WASHINGTON, D.C. – Kendell Poole, Director of the Tennessee Governor’s Highway Safety Office, was re-elected chairman of the Governors Highway Safety Association (GHSA), at the association’s Annual Meeting, held in late August in San Diego. GHSA is the national nonprofit organization that represents the state and territorial state highway safety offices across the country.
Under Poole’s leadership, GHSA will continue to focus on assisting state implementation of highway safety programs authorized under MAP-21 (Moving Ahead for Progress in the 21st Century), the federal highway bill which provides needed resources to states to keep America’s roadways safe. In addition, he will continue to provide national leadership on key highway safety issues, including drunk and drugged driving, occupant protection, distracted driving, and speeding.
Prior to his election last year as GHSA Chairman, Poole was a member of the Association’s Executive Board for multiple terms. He was appointed to his position in Tennessee in 2006 by Governor Phil Bredesen and continues to serve in the administration of Governor Bill Haslam.
Joining Poole in leading GHSA through the next year are John Saunders (Vice Chairman), Director of Highway Safety Services for the Virginia Highway Safety Office; Jana Simpler (Secretary), Director of the Delaware Office of Highway Safety; and Bill Bell (Treasurer), Director of the Kentucky Office of Highway Safety.
During the meeting in California, the leadership team noted that although MAP-21 provides many tools for states, they are concerned by the small number of states that qualified for some of the federal incentive grants during the first year (FY 2013) of the current two-year federal transportation funding program. Only two states qualified for the ignition interlock grant, just seven states and Guam qualified for the distracted driving funding, and no states qualified for the teen driving incentive grant.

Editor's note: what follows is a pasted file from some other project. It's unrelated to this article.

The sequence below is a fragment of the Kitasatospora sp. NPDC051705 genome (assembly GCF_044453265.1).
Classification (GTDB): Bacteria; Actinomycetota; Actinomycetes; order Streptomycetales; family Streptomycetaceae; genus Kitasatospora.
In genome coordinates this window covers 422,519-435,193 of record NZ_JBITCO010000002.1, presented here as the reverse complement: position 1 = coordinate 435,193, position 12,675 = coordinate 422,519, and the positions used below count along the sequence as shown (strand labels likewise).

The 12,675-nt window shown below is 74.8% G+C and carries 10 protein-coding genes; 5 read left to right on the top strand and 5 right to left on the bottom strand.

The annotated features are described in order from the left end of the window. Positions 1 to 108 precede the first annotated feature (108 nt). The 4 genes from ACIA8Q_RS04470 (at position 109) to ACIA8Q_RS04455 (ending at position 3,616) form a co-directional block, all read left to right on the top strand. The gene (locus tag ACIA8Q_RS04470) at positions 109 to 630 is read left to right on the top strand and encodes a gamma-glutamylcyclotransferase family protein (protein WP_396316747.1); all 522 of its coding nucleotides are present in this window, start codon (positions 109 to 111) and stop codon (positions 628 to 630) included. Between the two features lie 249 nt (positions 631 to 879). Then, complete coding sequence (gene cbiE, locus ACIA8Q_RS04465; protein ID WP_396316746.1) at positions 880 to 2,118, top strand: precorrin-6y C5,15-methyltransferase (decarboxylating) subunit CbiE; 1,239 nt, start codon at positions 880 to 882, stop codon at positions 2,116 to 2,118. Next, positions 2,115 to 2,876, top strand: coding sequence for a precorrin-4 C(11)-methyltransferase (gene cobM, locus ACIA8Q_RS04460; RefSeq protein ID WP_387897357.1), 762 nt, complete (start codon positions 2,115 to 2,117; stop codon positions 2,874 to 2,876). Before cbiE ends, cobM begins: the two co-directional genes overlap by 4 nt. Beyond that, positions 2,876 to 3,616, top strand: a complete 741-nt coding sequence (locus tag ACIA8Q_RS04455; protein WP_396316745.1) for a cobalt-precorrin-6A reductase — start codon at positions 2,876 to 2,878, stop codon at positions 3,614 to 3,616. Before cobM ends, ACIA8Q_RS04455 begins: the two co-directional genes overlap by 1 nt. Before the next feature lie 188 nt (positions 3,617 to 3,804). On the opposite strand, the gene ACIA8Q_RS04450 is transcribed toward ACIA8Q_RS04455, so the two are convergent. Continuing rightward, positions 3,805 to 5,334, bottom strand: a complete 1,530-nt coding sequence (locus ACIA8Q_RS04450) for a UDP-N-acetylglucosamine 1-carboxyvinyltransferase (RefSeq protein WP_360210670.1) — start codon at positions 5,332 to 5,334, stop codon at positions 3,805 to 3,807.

Chairman Poole noted GHSA remains committed to addressing the “Big 3” highway safety issues: impaired driving, occupant protection and speeding. “States are working diligently to continue the gains in these areas by leveraging proven countermeasures such as the national Click It or Ticket seat belt mobilization and Drive Sober or Get Pulled Over drunk driving crackdowns,” said Poole.
Recognizing the toll drugged driving is taking on the nation’s roadways, states are also taking steps to get these offenders off the road. At the Annual Meeting, the GHSA membership revised the association’s drugged-driving policy, recommending that states consider enacting or expanding existing administrative license revocation (ALR) laws to include drug-impaired drivers who fail or refuse a drug test.
“One in three drivers with known drug test results who were killed in a motor vehicle crash in 2009 tested positive for drugs,” said Poole. “That’s not just illicit substances, but also over-the-counter and prescription medications. While states are educating the public about the dangers of drugged driving and funding stepped-up enforcement, strong policy is essential to send a message that driving under the influence of drugs simply will not be tolerated.”
GHSA also continues to work on the issues of motorcycle safety and teen driving. During the past 18 months, the association has released a series of reports discussing the uptick in fatalities involving these high-risk populations and measures to address them. GHSA supports a comprehensive strategy of laws, training, licensing, and education to address motorcycle safety, and strong graduated driver licensing laws coupled with research-based parent education programs to help teens survive their most dangerous driving years.